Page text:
Sunday, June 16, 2013


I know for a fact that he was called by the critical care team 4 times in one night, (when he wasn't even on call). I know for a fact that he has met us in the emergency center twice when my child was in crisis. I know for a fact that he worked 8 weeks straight without a single day off -and saw my child EVERY one of those days. I know for a fact that he answers his personal cell phone anytime I have ever called. I know for a fact that he has stood at my child's bedside and adjusted ventilator settings for hours at a time. But even beyond all of that- I know for a fact that he saved my child's life. 

Our family first met Dr. George Mallory on October 2, 2012. I will never forget the meeting that took place in PICU bed 19. Just a few days before, we had arrived at the emergency center with our 2 month old daughter, Parson, who had a cough accompanied with respiratory issues.  In those few short days, her condition worsened and the brilliant team of physicians went to work to determine the source of her problems. The team made quick work out of testing to determine that she had periventricular nodular heterotopia with a genetic mutation of filamin A. Bottom line is that her lungs did not function properly. Before the diagnosis had even sunk in, Dr. Mallory introduced himself as the head of the lung transplant program and explained that we would be spending a great deal of time together in the future. 

Boy was he right. In a very short time we quickly learned about the role of a pulmonologist, about PVNH, filamin A and without a doubt that we were in best hands possible with Dr. George Mallory.

Parson's disease progressed rather quickly and we were so very fortunate to have Dr. Mallory on the case. He quickly built a great relationship with our child's pediatrician and both worked tirelessly to answer every question and provide information about day to day care and what to do in the case of an emergent situation.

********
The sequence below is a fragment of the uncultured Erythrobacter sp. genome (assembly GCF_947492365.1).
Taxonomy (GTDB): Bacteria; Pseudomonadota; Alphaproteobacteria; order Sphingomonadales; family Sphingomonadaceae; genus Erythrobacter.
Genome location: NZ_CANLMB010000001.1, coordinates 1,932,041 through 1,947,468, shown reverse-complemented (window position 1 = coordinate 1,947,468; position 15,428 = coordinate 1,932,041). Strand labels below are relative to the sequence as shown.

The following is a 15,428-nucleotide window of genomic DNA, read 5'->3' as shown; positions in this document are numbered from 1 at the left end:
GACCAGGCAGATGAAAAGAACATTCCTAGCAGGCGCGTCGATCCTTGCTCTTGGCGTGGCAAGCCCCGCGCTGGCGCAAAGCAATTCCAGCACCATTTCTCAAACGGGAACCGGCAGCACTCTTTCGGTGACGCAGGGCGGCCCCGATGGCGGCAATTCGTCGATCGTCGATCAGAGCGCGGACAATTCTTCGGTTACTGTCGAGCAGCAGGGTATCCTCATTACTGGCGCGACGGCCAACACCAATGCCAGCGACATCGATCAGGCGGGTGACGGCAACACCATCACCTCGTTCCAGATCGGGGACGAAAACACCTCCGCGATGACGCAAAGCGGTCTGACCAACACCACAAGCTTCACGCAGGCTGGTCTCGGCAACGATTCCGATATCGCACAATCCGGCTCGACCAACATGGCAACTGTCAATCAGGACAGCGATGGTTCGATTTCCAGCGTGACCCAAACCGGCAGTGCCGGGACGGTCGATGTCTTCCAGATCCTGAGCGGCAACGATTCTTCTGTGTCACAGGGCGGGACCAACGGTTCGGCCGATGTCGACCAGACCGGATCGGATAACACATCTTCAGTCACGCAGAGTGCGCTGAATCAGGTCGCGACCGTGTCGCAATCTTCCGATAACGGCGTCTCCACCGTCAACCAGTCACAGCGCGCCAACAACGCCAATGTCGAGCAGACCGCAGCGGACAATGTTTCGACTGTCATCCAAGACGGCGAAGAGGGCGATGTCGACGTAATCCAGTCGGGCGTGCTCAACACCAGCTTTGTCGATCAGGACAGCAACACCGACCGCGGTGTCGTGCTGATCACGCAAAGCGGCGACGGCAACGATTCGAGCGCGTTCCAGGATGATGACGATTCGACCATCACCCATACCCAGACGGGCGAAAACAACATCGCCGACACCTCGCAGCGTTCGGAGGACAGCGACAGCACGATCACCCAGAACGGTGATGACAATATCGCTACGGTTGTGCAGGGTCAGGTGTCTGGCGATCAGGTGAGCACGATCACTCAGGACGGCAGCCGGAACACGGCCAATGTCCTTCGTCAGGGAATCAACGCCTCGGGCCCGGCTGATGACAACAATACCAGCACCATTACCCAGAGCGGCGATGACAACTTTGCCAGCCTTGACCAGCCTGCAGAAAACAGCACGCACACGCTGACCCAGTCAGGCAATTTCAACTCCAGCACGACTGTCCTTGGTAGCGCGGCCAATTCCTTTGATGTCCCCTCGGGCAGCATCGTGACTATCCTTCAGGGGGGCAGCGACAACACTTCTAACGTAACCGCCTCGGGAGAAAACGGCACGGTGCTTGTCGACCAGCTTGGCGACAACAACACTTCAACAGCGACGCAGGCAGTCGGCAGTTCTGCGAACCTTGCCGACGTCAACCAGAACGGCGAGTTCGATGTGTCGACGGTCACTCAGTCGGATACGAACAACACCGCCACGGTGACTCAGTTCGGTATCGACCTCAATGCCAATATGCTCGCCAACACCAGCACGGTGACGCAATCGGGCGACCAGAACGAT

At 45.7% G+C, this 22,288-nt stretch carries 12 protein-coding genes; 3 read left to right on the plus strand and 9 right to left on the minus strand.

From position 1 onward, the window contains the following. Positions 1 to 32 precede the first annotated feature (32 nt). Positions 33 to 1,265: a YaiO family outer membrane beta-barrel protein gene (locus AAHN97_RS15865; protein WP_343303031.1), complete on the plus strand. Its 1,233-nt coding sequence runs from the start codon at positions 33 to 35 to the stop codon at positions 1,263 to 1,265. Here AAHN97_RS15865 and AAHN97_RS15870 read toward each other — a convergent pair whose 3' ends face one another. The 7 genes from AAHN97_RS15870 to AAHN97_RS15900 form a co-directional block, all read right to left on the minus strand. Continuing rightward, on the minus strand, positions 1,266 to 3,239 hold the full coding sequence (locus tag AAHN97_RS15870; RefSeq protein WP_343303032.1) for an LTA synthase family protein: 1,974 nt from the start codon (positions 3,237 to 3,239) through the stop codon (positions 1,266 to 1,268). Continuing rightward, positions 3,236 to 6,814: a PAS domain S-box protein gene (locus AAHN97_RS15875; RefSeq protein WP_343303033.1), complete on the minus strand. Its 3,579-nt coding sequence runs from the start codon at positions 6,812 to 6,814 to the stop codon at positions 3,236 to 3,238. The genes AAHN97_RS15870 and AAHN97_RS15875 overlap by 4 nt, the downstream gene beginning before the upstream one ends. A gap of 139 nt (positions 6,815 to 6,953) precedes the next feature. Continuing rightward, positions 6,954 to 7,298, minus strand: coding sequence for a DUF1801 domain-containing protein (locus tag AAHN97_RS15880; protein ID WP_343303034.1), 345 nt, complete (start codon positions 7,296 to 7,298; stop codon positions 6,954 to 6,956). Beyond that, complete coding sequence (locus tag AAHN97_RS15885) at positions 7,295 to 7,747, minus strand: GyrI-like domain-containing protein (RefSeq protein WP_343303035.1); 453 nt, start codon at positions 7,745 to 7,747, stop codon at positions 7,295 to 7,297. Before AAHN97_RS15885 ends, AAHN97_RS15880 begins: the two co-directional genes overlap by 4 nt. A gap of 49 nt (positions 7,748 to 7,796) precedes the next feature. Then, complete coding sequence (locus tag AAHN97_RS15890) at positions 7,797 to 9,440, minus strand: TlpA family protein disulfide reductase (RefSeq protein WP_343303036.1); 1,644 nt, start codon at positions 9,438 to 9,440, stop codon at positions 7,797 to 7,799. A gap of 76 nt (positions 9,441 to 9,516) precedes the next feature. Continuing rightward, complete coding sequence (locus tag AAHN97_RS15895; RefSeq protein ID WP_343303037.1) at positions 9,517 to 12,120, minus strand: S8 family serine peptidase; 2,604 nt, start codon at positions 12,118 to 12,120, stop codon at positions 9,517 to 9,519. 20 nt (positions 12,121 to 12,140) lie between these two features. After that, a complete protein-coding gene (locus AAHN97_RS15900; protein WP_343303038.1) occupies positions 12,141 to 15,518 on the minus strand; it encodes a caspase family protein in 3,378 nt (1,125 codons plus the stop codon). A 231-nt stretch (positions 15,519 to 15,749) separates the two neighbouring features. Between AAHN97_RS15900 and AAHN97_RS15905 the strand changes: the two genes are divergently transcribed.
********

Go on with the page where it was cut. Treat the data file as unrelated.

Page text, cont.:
The timeline of Parson's life from 2 months to 7 months was a very long, stressful period with many fearful moments. Dr. Mallory provided careful and confident instructions about her care. At 7 months of age, she was readmitted to PICU in respiratory failure. The Kangaroo Crew flew us from our home emergency center back to TCH. Since that time, Dr. Mallory has orchestrated every move related to her care. On June 8, 2013 he led the TCH team in performing a bilateral lung transplant for Parson. He along with surgeon, Dr. Jeffrey Heinle, and his surgical team were modern day miracle workers who allowed my daughter to breathe easy for the first time in her little life. 

Parson is now 4 months post transplant and at home for the first time since Feburary. As excited as we were to leave Houston, it seems so bitter sweet to leave a very important part of our family behind at Texas Children's. Dr. Mallory, we are so honored to have met you one year ago.  Thank you for orchestrating the precious "gift of life" for Parson Blue. I know for a fact that we consider you a special member of our family.  

Dr. Mallory,  "I thank my God in every remembrance of you." - Philippians 1:3

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